A clinical study was conducted to assess the safety of Derma-Smoothe/FS Topical Oil®, which contains refined peanut oil, on subjects with known peanut allergies. The study enrolled 13 patients with atopic dermatitis, 6 to 17 years of age. Of the 13 patients, 9 were Radioallergosorbent Test (RAST) positive to peanuts and 4 had no peanut sensitivity (controls). The study evaluated the responses to both prick test and patch test utilizing peanut oil NF, Derma-Smoothe/FS Topical Oil® and histamine/saline controls on the 13 individuals. These subjects were also treated with Derma-Smoothe/FS Topical Oil® twice daily for 7 days. Prick test and patch test results for all 13 patients were negative to Derma-Smoothe/FS Topical Oil® and the refined peanut oil. One of the 9 peanut-sensitive patients experienced an exacerbation of atopic dermatitis after 5 days of Derma-Smoothe/FS Topical Oil® use. Importantly, the bulk peanut oil NF, used in Derma-Smoothe/FS Topical Oil® is heated at 475°F for at least 15 minutes, which should provide for adequate decomposition of allergenic proteins.
Because P. aeruginosa and S. aureus are common pathogens in otorrhea, they must be considered at the time of treatment selection. Currently, no narrow-spectrum agent is available for the coverage of these two microbes. For the treatment of acute diffuse otitis externa, polymyxin B-neomycin-hydrocortisone combinations and fluoroquinolones are equally effective, and neither treatment carries known risk. The twice-daily dosing schedule of topical fluoroquinolones may improve compliance. When selecting treatment for acute otitis media with perforation, topical fluoroquinolones represent a good first-line option, although not clearly better than traditional topical therapy. For chronic suppurative otitis media topical fluoroquinolones likely represent the best choice because treatment is long, and repeated therapy is common. 18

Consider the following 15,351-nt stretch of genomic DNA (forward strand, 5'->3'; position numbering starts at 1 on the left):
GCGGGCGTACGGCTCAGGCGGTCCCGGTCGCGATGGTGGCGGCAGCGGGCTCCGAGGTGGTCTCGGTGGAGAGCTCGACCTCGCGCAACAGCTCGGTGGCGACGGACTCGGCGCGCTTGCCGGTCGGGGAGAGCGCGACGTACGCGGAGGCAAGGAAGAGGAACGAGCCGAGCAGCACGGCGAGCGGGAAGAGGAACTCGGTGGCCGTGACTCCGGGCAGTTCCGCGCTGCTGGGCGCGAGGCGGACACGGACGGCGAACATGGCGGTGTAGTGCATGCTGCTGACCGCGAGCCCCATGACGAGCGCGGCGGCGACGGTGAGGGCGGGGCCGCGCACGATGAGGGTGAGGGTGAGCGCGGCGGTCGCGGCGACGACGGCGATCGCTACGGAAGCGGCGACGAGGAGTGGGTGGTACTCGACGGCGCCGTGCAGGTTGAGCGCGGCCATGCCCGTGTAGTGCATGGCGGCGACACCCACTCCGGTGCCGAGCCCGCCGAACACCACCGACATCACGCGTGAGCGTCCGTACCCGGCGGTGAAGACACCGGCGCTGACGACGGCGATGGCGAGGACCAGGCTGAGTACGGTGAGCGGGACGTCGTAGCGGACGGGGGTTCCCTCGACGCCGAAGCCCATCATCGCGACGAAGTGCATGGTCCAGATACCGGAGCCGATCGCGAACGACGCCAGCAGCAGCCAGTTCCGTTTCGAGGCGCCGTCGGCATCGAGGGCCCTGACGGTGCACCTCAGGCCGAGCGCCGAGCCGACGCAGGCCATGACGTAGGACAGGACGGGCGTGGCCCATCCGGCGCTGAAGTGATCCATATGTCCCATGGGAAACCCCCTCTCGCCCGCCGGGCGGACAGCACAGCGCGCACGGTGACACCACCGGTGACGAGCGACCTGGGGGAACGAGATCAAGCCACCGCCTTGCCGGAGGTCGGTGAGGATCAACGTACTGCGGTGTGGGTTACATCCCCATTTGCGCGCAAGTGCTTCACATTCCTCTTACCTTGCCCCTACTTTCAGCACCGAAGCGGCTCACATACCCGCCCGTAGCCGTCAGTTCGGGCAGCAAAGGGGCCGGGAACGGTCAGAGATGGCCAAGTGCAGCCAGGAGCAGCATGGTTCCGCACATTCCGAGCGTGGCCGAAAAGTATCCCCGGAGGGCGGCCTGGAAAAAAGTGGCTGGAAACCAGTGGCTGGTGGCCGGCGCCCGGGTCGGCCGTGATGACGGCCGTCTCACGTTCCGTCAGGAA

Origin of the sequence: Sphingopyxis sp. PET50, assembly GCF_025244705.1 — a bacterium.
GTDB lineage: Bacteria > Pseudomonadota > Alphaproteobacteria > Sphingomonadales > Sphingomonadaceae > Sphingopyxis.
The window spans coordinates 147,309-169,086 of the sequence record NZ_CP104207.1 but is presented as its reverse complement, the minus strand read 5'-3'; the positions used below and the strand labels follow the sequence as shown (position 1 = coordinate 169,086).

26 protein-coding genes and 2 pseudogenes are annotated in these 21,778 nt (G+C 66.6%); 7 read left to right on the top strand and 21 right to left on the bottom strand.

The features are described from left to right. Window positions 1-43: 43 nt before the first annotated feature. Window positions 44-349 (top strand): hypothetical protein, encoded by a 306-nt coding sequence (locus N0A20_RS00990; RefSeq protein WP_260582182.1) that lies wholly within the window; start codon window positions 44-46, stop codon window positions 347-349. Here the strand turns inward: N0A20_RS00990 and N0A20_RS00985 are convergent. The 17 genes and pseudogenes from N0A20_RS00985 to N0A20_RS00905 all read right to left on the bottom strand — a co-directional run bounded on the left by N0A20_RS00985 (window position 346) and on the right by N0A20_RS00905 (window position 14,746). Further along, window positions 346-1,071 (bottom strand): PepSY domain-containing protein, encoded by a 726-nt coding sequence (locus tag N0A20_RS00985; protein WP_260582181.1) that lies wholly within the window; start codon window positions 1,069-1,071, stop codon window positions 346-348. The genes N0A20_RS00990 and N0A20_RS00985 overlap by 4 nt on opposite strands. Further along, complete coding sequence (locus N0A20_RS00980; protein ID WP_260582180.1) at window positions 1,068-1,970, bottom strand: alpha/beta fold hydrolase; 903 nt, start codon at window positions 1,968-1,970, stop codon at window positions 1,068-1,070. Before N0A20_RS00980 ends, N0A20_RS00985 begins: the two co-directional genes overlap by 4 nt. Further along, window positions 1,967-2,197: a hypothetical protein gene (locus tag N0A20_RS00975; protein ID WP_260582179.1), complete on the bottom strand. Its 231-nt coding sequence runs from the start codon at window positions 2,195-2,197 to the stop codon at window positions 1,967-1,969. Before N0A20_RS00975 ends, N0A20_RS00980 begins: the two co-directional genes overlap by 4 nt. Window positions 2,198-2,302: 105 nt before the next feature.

Necrotizing otitis externa is difficult to treat, and the mortality rate can be as high as 53 percent. This condition should be suspected when, despite adequate topical treatment, otalgia and headache are disproportionately more severe than the clinical signs or when granulation tissue is apparent at the bony cartilaginous junction. The diagnosis should be confirmed by a computed tomographic (CT) scan or magnetic resonance imaging (MRI). A combination of technetium scanning to detect osteoblastic activity and gallium 67 imaging to detect granulocytic activity can be used in questionable cases and is recommended by some 4 , 25 as a means of monitoring response to treatment. The erythrocyte sedimentation rate (ESR) can also be used to monitor therapeutic response. 25